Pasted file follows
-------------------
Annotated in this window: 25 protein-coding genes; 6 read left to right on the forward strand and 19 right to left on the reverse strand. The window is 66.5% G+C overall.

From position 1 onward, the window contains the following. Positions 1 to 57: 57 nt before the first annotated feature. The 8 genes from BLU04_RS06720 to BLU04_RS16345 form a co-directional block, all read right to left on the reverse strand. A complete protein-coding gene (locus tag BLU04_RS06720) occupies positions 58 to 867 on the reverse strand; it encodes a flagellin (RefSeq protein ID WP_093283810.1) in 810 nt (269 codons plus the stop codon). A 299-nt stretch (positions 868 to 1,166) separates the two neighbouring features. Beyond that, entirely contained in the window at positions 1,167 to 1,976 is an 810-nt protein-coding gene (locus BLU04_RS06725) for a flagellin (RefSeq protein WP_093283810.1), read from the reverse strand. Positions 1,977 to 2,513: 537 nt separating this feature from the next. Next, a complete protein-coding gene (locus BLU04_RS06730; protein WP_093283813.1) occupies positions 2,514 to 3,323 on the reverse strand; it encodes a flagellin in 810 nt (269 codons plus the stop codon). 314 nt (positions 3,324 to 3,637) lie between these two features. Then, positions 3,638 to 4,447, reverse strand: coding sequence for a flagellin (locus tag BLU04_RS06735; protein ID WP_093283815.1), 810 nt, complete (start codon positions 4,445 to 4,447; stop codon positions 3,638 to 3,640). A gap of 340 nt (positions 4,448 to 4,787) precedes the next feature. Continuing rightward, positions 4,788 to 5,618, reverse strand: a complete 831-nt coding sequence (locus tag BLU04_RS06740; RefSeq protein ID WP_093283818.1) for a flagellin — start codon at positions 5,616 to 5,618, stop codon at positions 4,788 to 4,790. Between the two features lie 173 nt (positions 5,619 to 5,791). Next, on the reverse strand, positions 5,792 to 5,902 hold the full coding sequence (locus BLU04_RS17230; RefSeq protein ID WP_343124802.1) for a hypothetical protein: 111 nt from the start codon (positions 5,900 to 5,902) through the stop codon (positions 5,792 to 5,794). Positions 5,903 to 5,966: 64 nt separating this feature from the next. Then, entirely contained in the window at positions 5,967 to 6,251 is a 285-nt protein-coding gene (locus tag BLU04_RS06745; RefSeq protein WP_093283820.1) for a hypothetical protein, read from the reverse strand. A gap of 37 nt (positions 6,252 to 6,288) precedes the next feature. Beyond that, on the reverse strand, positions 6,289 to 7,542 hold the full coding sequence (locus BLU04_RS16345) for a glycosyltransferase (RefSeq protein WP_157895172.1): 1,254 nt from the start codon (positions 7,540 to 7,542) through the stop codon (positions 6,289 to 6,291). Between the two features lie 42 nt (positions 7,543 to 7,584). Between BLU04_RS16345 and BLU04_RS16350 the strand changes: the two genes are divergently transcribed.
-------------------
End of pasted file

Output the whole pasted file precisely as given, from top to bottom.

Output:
Annotated in this window: 25 protein-coding genes; 6 read left to right on the forward strand and 19 right to left on the reverse strand. The window is 66.5% G+C overall.

From position 1 onward, the window contains the following. Positions 1 to 57: 57 nt before the first annotated feature. The 8 genes from BLU04_RS06720 to BLU04_RS16345 form a co-directional block, all read right to left on the reverse strand. A complete protein-coding gene (locus tag BLU04_RS06720) occupies positions 58 to 867 on the reverse strand; it encodes a flagellin (RefSeq protein ID WP_093283810.1) in 810 nt (269 codons plus the stop codon). A 299-nt stretch (positions 868 to 1,166) separates the two neighbouring features. Beyond that, entirely contained in the window at positions 1,167 to 1,976 is an 810-nt protein-coding gene (locus BLU04_RS06725) for a flagellin (RefSeq protein WP_093283810.1), read from the reverse strand. Positions 1,977 to 2,513: 537 nt separating this feature from the next. Next, a complete protein-coding gene (locus BLU04_RS06730; protein WP_093283813.1) occupies positions 2,514 to 3,323 on the reverse strand; it encodes a flagellin in 810 nt (269 codons plus the stop codon). 314 nt (positions 3,324 to 3,637) lie between these two features. Then, positions 3,638 to 4,447, reverse strand: coding sequence for a flagellin (locus tag BLU04_RS06735; protein ID WP_093283815.1), 810 nt, complete (start codon positions 4,445 to 4,447; stop codon positions 3,638 to 3,640). A gap of 340 nt (positions 4,448 to 4,787) precedes the next feature. Continuing rightward, positions 4,788 to 5,618, reverse strand: a complete 831-nt coding sequence (locus tag BLU04_RS06740; RefSeq protein ID WP_093283818.1) for a flagellin — start codon at positions 5,616 to 5,618, stop codon at positions 4,788 to 4,790. Between the two features lie 173 nt (positions 5,619 to 5,791). Next, on the reverse strand, positions 5,792 to 5,902 hold the full coding sequence (locus BLU04_RS17230; RefSeq protein ID WP_343124802.1) for a hypothetical protein: 111 nt from the start codon (positions 5,900 to 5,902) through the stop codon (positions 5,792 to 5,794). Positions 5,903 to 5,966: 64 nt separating this feature from the next. Then, entirely contained in the window at positions 5,967 to 6,251 is a 285-nt protein-coding gene (locus tag BLU04_RS06745; RefSeq protein WP_093283820.1) for a hypothetical protein, read from the reverse strand. A gap of 37 nt (positions 6,252 to 6,288) precedes the next feature. Beyond that, on the reverse strand, positions 6,289 to 7,542 hold the full coding sequence (locus BLU04_RS16345) for a glycosyltransferase (RefSeq protein WP_157895172.1): 1,254 nt from the start codon (positions 7,540 to 7,542) through the stop codon (positions 6,289 to 6,291). Between the two features lie 42 nt (positions 7,543 to 7,584). Between BLU04_RS16345 and BLU04_RS16350 the strand changes: the two genes are divergently transcribed.